labor rights

Labor groups laud Marcos’ ratification of ILO convention vs workplace harassment

Michelle Abad

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Labor groups laud Marcos’ ratification of ILO convention vs workplace harassment

CALL TO RATIFY. Labor groups gather to call on the Philippine government to ratify ILO Convention 190 on September 27, 2023.

Michelle Abad/Rappler

The ILO Convention Concerning the Elimination of Violence and Harassment in the World of Work needs the concurrence of the Senate to take effect

MANILA, Philippines – Various labor groups expressed messages of triumph after President Ferdinand Marcos Jr. endorsed to the Senate an International Labor Organization (ILO) convention that would seek to end violence and harassment in the workplace.

In a letter to the Senate, dated October 13 but released to the media on Wednesday, November 8, Marcos expressed his endorsement of ILO Convention 190 (C190), or the Convention Concerning the Elimination of Violence and Harassment in the World of Work, and sought the Senate’s concurrence.

In the “world of work,” C190 encompasses all sectors – from public to private, urban and rural, and in the formal and informal economy. The convention provides a common framework to address violence and harassment, including gender-based violence, the President highlighted.

“The ratification of ILO C190 will fortify the Philippine government’s mandate and policy in promoting and protecting the rights of Filipino workers, locally and overseas, by pushing for a work environment with zero tolerance for violence and harassment,” said Marcos.

“After examining the text thereof, I find it advisable to ratify [ILO C190] and seek the Senate’s concurrence thereto,” he added.

Some labor groups in Metro Manila engaged in a “last push” to urge Marcos to ratify the convention on September 27, highlighting how it would address the intersectional issues that cause workplace violence.

Marcos’ endorsement of the convention comes after years of lobbying and work from the labor sector.

‘Groundbreaking global treaty’

Trade Union Congress of the Philippines (TUCP) Representative Raymond Mendoza said that the President’s ratification of this “groundbreaking global treaty” demonstrated the President’s resolve towards a modern Philippine society.

“His leadership from the front solidifies the Philippines as the newest priority investment hub through progressive, worker-centered and race-to-the-top labor relations,” said Mendoza, who is TUCP president.

Mendoza also thanked House Speaker Martin Romualdez for “steering” the House to adopt House Resolution No. 43, which sought the immediate ratification of ILO C190 in January.

“When workers live and work under fear of violence and discrimination and quid pro quo workplace sexual harassment – ’kapit sa patalim’ – amid the survival crisis of joblessness and poor job quality, worker morale and productivity dwindle. Thus, ratifying ILO C190 holistically promotes the welfare of both labor and business,” he said.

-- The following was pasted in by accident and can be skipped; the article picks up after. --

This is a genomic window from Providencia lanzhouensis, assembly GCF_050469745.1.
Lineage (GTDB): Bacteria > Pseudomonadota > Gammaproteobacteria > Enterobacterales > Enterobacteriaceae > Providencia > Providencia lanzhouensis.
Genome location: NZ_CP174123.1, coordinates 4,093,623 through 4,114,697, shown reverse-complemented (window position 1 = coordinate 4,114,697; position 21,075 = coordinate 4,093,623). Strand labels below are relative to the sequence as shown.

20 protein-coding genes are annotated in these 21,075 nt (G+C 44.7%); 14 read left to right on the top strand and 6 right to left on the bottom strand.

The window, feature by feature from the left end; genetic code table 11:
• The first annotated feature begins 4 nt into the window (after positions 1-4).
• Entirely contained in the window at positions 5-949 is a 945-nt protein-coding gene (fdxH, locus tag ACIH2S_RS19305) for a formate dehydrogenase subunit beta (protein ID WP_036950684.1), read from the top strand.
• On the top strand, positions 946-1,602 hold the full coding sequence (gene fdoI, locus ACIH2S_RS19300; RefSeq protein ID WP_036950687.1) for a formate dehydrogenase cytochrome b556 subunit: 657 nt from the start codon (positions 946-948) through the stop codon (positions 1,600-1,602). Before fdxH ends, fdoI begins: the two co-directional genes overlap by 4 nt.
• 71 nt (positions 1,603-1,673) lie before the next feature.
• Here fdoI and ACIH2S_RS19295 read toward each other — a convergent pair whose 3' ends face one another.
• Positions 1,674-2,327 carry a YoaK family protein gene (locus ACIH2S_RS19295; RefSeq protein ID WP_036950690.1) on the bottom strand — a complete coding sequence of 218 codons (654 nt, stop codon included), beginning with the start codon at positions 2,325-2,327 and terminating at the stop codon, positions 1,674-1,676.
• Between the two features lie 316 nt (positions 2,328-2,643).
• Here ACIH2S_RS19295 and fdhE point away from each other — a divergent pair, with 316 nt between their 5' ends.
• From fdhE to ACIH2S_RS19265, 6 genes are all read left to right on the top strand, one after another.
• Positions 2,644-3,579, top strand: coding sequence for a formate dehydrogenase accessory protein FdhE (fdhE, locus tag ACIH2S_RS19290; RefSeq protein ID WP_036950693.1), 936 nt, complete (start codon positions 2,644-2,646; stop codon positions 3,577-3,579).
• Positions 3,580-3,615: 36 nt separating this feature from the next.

Mendoza added that ratifying ILO C190 would also help the Philippines inch closer to the end of the long list of abuses and brutal killings of overseas Filipino workers (OFWs), such as Jullebee Ranara, Jeanelyn Villavende, and Joanna Demafelis, among others.

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[OPINION] A safe and healthy working environment is a fundamental right for every worker

[OPINION] A safe and healthy working environment is a fundamental right for every worker
Victory of lobbying groups

In a joint statement, Public Services International (PSI), Building and Wood Workers International (BWI), IndustriALL Global Union, International Transport Workers’ Federation (ITF), and UNI Global Union cited the years of lobbying from labor groups for the Philippines to ratify the convention since it was adopted in 2019.

The groups urged the Senate to immediately concur.

“At a time when our workers continue to be subjected to different forms of violence and harassment including physical violence, psychological violence, sexual abuse and economic violence committed by various state and non-state offenders, ratifying ILO C190 is very much urgent and a big step forward towards ensuring decent work for all workers,” they said.

The groups also highlighted how the convention would help prevent discrimination against workers of various sexual orientations, gender identities, and gender expressions (SOGIE), and similarly marginalized groups like persons with disabilities, indigenous peoples, and other workers experiencing various forms of discrimination.

Meanwhile, the Sentro ng mga Nagkakaisa at Progresibong Manggagawa-Women (SENTRO-Women) said the state of the convention in the Philippines now is a product of years of campaigning, organizing, and mobilizing among workers.

“Sleepless nights were spent both on sharpening the content of the convention through direct participation in the ILO, and convincing governments such as the Philippines to support ratification,” said SENTRO-Women.

“Philippine ratification of C190 will be followed by a long and grueling process of instituting the necessary legislation, policies, and reforms to create an environment that fully respects the right of workers to live free from violence and harassment. To this end, the struggle for the emancipation and protection of the Filipino working class continues,” the group added.

Under the Philippine Constitution, for international treaties like ILO C190 to be valid and effective in the country, these need the ratification of the President, and the concurrence of at least two-thirds of all the members of the Senate. –

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Michelle Abad

Michelle Abad is a multimedia reporter at Rappler. She covers the rights of women and children, migrant Filipinos, and labor.